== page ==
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Raclette, a semi-hard cheese hailing from Switzerland, has garnered renown for its exceptional melting attributes, earning it a revered status in Swiss gastronomy. Crafted traditionally from cow's milk, this cheese owes its name to the French verb 'racler,' meaning 'to scrape,' a nod to its customary serving method. Typically, a wheel of Raclette is halved and heated, whether by open flame or a purpose-built contraption. As the cheese undergoes its transformation into a molten masterpiece, it is meticulously scraped onto accompaniments such as boiled potatoes, pickles, and onions. Exhibiting a velvety, creamy consistency, Raclette boasts a flavor profile that balances nuttiness, subtle sweetness, and savory richness. Its aromatic presence, particularly pronounced in aged variations, adds an olfactory dimension to its culinary allure. 

Production Process

The renowned Raclette cheese originates from the Swiss canton of Valais, exclusively crafted from raw cow's milk through traditional ancestral methods, holding a prestigious protected designation of origin (PDO or AOP) status. Marketed as Raclette du Valais AOP, it boasts a fresh, tangy, and floral flavor. Raclette is also produced in other Swiss regions, labeled as Raclette Suisse, where it is made from pasteurized, thermized, or raw milk, presenting a mild, aromatic, and floral profile.

To achieve Raclette's distinctive flavor, high-quality milk from grass-fed cows is utilized, coupled with specific bacterial strains generating lactic acid and secondary metabolic flavor compounds. Unlike Emmenthal, Raclette skips propionic acid fermentation, resulting in a lack of or minimal small holes. The cheese is shaped into wheels, immersed in a salt brine, and coated with a blend of yeast and coryneform bacteria. These wheels undergo ripening in a cellar on red pine benches for three to six months. The wooden shelves facilitate the development of a moist rind, with the cheese regularly washed and turned during this maturation process.


Raclette cheese boasts a semi-hard consistency with a lusciously creamy and smooth texture upon melting, retaining its structural integrity. Renowned for its exceptional melting properties, it transforms into a luxuriously gooey state without sacrificing its distinctive texture. The flavor profile of Raclette is mild yet intricate, featuring a slightly nutty undertone that matures with age, accompanied by subtle notes of sweet milk and fresh hay. Its moderate earthy or barnyard-like aroma gains intensity when melted, emitting a warm, savory scent that captivates the senses. The finish of Raclette is consistently smooth, leaving behind a pleasing, subtly salty aftertaste that lingers on the palate. This versatile cheese complements medium-bodied white wines, particularly those hailing from the Swiss Valais region, and pairs excellently with pickles, cured meats, potatoes, and robust fare.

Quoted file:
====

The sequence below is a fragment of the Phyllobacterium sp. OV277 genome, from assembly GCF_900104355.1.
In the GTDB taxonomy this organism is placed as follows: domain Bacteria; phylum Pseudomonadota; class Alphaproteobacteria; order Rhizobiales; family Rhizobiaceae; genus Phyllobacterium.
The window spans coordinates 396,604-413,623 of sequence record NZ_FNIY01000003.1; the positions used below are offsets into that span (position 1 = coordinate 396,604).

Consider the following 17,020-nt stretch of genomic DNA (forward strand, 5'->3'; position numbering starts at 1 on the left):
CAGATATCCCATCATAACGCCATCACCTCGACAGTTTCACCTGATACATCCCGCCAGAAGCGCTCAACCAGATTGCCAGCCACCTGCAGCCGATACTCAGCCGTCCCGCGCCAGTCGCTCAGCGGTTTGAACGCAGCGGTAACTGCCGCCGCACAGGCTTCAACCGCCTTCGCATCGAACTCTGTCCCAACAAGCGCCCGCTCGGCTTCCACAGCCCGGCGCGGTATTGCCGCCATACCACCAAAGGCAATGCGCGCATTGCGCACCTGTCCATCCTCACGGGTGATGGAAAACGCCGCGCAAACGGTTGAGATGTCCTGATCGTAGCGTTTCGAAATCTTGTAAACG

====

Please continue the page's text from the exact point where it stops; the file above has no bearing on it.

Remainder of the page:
Culinary Uses

Traditionally, a wheel of Raclette is heated, and the molten cheese is scraped off onto a variety of accompaniments, such as boiled potatoes, cured meats, pickles, and fresh vegetables. This communal dining experience transforms a simple meal into a convivial event, as friends and family gather around the warm, gooey goodness. Beyond the classic dish, Raclette shines in gourmet sandwiches, salads, and as a decadent topping for roasted vegetables. Its ability to elevate both hearty and delicate flavors makes Raclette an essential ingredient for those seeking to savor the essence of Alpine cuisine.

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Health Benefits

Raclette cheese stands out as a comparatively health-conscious option among various cheese varieties. Packed with protein, calcium, and vitamin A, it offers a nutritious profile that extends beyond mere flavor. The protein content in Raclette is fundamental for tissue repair and growth, aligning with the body's essential needs. Meanwhile, its rich calcium composition plays a vital role in supporting optimal bone health. The inclusion of vitamin A in this cheese not only adds to its nutritional value but also contributes to maintaining healthy vision, skin, and a robust immune system. Remarkably low in carbohydrates, Raclette caters to those adhering to low-carb or ketogenic diets. However, it is prudent to note that, like most cheeses, Raclette does contain a notable amount of fat, including saturated fat, and sodium. While moderation is key, excessive consumption of these elements may pose risks associated with heart disease. Therefore, savoring the health benefits of Raclette cheese is best enjoyed in moderation, ensuring a balanced and mindful approach to dietary choices.


Find your next favorite Raclette cheese by checking out the producers below!

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